"FIRE PREVENTION BUREAU"
The Fire Prevention Bureau is a Division of the Shawnee Fire Department and is headed by Fire Marshal David Anderson. The Fire Marshal is assisted by the Deputy Fire Marshal Robert Rusk and their duties include the following:
All commercial structures in Shawnee must comply with the adopted "BOCA National Fire Prevention Code." This code is used to ensure that all structures are built and maintained in a fire safe manner.
Every member of the Fire Prevention Bureau is a commissioned police officer. Their responsible to determine the origin and cause of fires that could not be determined by suppression or result in fatalities, large monetary loss, or are suspicious. If a fire is deemed an arson the case will be pursued and guilty parties will be prosecuted through the District Attorney's Office.
Educating the public about fire safety is perhaps one of the most important job we do. Our efforts to teach fire safety can be seen in schools, hospitals, nursing homes, day care facilities, businesses, civic groups, public events, and any other location where an audience can be found.
Plan Review We review fire systems and new construction plans in conjunction with the building department. The review process enables the fire department to ensure that all fire and safety requirements are included in the construction of new facilities. Items such as proper exiting, use of fire resistive construction, location of fire hydrants, the installation of fire sprinkler systems and fire alarm systems will all be considered.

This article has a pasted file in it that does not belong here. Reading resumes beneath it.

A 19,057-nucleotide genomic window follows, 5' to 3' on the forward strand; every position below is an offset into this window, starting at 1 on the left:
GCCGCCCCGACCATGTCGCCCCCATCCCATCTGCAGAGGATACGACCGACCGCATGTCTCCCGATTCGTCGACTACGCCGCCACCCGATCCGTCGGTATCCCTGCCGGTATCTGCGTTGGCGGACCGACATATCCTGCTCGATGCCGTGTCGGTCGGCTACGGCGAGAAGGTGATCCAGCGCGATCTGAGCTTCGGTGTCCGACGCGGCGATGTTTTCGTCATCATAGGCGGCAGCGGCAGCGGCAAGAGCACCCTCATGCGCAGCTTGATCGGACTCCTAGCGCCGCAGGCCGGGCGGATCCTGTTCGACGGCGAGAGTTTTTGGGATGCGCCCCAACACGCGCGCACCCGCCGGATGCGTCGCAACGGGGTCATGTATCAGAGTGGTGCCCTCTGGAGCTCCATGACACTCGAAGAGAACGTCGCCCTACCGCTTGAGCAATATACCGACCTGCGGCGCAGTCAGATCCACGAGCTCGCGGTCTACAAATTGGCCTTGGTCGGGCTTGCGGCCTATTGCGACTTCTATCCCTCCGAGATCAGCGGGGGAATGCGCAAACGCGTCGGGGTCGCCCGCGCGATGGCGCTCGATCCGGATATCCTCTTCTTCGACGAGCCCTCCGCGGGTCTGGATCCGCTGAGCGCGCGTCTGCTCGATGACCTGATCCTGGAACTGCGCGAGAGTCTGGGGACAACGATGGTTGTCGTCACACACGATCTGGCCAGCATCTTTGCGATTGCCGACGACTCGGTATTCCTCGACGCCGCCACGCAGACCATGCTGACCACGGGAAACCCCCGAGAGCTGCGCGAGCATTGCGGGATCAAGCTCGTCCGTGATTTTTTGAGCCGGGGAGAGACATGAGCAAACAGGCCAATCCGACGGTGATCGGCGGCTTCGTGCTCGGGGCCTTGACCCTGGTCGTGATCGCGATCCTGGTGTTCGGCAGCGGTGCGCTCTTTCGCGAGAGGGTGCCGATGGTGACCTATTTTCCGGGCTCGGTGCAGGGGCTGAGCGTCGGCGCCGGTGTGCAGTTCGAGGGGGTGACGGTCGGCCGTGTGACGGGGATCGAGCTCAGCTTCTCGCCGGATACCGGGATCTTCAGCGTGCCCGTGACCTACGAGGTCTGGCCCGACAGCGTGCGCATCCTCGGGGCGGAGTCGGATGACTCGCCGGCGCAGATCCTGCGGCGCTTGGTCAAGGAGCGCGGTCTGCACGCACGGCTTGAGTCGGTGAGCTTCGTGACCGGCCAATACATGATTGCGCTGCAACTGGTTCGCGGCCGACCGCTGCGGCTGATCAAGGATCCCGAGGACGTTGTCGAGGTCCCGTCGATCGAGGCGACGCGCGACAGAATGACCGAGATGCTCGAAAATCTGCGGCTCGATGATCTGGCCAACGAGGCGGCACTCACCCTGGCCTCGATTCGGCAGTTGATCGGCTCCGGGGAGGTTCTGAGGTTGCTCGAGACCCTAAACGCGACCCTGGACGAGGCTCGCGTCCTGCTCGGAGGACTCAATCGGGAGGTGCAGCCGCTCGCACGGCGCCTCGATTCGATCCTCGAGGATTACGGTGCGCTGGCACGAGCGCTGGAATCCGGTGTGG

DID YOU KNOW...
Smoking materials are the leading cause of fire deaths in the United States and in 2010, there were an estimated 90,800 smoking-material fires in the United States. These fires caused 610 civilian deaths, 1,570 civilian injuries and $663 million in direct property damage.
One home structure fire was reported every 87 seconds in 2009 and most deaths result from fires that started in living rooms, family rooms and dens or in bedrooms.
On average, seven people died in home fires every day. Adults 65 and over face the highest risk of fire death and nearly half (45%) of fatal home smoking-material fire victims were age 65 or older.
In 2009, U.S. fire departments responded to 362,500 home structure fires. These fires caused 12,650 civilian injuries, 2,565 civilian deaths, $7.6 billion in direct damage.